India's prime minister said Wednesday that Pakistan must do more to punish the masterminds of last year's terrorist attacks in the Indian financial capital.
On the eve of the first anniversary of the Mumbai rampage that's blamed on a Pakistan-based extremist group, Manmohan Singh told reporters that President Barack Obama and Secretary of State Hillary Clinton assured him they would push Pakistan to act against terrorists who target India.
Hours before Singh's warning, Pakistan charged seven men in the Mumbai attacks, marking the first indictments in the case. Lawyers said the suspects, allegedly belonging to the Lashkar-e-Taiba militant group, pleaded not guilty to charges they helped plan and execute the attacks.
Singh said he had not heard of the charges. But he said that because the attacks were planned in Pakistan, it is that government's obligation to do everything it can to bring all the perpetrators to justice.
He said the attacks, which killed 166 people and halted a fragile peace process between the nuclear-armed rivals, were a "calculated attempt by forces outside our country" to destabilize India and undermine its progress.
"Such forces should have no doubt that they will fail in their nefarious attempts," Singh said a day after President Barack Obama honored him in an elaborate state visit.
War against militants
Extremism in Pakistan is a major source of worry for both India and the United States. Ties are sensitive between India and Pakistan, which have fought three wars since independence from Britain in 1947.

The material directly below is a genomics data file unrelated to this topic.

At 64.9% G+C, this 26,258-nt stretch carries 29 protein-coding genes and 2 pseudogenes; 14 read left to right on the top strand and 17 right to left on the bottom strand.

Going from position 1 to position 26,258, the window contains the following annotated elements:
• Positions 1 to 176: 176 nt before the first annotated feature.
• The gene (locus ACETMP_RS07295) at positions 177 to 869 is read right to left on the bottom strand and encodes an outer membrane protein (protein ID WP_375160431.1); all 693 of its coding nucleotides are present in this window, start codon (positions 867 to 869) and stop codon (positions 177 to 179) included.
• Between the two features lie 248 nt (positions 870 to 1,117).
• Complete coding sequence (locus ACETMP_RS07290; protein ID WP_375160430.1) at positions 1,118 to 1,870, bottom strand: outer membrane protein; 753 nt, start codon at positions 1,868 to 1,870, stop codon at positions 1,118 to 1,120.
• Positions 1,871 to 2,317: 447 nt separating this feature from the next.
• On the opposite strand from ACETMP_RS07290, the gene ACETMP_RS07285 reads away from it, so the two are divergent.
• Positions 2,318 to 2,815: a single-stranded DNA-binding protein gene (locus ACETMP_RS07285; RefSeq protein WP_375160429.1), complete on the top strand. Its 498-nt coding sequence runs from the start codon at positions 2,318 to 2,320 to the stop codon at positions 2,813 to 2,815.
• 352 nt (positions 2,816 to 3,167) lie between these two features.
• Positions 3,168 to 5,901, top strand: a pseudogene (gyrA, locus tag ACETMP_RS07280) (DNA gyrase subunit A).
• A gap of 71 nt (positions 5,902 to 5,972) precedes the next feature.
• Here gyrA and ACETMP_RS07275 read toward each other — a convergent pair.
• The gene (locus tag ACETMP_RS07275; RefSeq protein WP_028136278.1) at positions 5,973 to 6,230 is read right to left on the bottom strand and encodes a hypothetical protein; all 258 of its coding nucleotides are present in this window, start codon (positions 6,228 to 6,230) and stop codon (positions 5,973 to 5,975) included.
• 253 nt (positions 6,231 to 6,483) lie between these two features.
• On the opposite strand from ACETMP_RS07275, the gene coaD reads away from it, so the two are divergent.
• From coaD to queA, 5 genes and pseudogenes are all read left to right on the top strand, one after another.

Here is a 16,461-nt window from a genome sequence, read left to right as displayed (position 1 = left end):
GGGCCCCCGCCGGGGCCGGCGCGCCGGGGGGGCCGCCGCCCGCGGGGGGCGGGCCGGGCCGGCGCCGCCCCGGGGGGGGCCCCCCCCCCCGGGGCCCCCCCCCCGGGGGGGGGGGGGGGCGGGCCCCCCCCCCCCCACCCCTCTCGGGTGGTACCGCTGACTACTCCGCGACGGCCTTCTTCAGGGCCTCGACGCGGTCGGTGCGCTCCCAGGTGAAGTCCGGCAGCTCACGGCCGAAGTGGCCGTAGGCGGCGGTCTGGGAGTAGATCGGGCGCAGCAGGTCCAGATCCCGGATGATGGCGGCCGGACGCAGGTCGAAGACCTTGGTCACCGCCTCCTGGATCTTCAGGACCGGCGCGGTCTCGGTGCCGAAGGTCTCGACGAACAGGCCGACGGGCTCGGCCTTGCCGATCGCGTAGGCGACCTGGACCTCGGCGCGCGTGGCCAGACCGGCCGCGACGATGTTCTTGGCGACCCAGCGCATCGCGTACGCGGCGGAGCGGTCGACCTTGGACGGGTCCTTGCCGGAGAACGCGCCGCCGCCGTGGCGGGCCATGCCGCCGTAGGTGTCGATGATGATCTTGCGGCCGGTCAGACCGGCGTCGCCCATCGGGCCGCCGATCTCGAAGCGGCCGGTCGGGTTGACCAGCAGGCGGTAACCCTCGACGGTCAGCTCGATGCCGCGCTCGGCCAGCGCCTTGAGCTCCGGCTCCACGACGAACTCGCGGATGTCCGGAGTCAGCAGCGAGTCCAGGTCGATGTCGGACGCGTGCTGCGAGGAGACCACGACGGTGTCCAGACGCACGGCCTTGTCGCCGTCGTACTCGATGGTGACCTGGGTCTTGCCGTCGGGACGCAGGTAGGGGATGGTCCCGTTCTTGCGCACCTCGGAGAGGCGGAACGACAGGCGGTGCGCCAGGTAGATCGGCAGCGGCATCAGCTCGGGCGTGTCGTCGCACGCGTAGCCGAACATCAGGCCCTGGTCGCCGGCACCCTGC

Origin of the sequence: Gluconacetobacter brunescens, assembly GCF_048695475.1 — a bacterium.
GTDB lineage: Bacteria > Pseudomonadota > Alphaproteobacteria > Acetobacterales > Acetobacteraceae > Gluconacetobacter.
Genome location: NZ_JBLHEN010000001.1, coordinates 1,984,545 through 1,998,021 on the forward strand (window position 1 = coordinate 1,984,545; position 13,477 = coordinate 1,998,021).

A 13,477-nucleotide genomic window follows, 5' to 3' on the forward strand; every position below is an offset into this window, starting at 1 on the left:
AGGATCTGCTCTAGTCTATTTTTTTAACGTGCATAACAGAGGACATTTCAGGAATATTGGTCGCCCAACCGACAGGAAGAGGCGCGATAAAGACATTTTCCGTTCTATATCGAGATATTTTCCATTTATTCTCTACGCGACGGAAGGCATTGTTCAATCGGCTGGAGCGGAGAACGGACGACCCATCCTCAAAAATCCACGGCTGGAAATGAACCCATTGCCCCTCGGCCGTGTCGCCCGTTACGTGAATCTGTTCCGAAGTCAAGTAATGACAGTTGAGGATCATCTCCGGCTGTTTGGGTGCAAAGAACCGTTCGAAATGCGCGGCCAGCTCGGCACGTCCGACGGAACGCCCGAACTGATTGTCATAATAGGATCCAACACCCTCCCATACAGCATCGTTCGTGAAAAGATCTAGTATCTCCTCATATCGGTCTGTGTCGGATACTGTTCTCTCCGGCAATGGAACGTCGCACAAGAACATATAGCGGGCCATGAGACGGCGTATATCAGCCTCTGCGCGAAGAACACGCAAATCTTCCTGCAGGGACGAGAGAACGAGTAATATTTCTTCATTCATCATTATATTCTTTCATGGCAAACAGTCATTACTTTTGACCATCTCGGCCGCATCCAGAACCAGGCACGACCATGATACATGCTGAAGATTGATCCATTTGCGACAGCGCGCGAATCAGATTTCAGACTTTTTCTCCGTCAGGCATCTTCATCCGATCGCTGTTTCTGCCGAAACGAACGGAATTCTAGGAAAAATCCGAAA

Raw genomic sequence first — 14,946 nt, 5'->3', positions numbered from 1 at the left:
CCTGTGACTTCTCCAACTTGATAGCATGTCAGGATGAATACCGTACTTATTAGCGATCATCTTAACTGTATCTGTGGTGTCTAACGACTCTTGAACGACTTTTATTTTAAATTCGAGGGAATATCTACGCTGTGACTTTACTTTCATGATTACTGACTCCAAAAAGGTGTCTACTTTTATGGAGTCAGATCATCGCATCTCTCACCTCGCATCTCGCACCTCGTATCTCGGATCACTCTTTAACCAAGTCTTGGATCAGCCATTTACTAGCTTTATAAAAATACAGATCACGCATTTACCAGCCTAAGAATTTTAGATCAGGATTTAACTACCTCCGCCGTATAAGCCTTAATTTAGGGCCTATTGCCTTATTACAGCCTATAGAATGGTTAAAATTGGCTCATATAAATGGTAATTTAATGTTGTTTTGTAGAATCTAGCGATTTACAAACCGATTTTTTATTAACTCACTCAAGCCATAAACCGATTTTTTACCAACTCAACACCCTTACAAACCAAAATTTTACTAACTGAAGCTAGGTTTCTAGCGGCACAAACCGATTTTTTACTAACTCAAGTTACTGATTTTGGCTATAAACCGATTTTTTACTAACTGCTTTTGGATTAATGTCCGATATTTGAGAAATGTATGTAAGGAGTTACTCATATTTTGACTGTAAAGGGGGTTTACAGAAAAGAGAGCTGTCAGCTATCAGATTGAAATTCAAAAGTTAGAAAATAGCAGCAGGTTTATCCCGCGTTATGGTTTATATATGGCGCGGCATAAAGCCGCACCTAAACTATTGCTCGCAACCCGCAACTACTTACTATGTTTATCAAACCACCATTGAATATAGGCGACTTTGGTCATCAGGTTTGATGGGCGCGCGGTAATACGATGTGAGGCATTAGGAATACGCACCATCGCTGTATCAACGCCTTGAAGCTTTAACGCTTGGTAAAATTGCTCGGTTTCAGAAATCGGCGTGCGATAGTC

Washington is pressing Pakistan to turn away from its traditional enemy India and focus more on its fight against extremists operating along the Afghan-Pakistani border. That effort has shown recent progress as Pakistan's army wages a major offensive against Islamic militants on its northwestern frontier with Afghanistan.
In the past, Pakistan has failed to punish militants suspected of attacks on India. Pakistan's security agencies have a long history of supporting militant groups to use as proxies against India. Pakistan says it no longer does this, but many powerful Pakistani politicians and army officers are believed to remain sympathetic to groups attacking India.
Despite his tough words, Singh also sought to ease worries in Pakistan about possible Indian aggression. Singh said India believes a strong and peaceful Pakistan is in its national interests.
"Pakistan faces no threat whatsoever from our country," Singh said.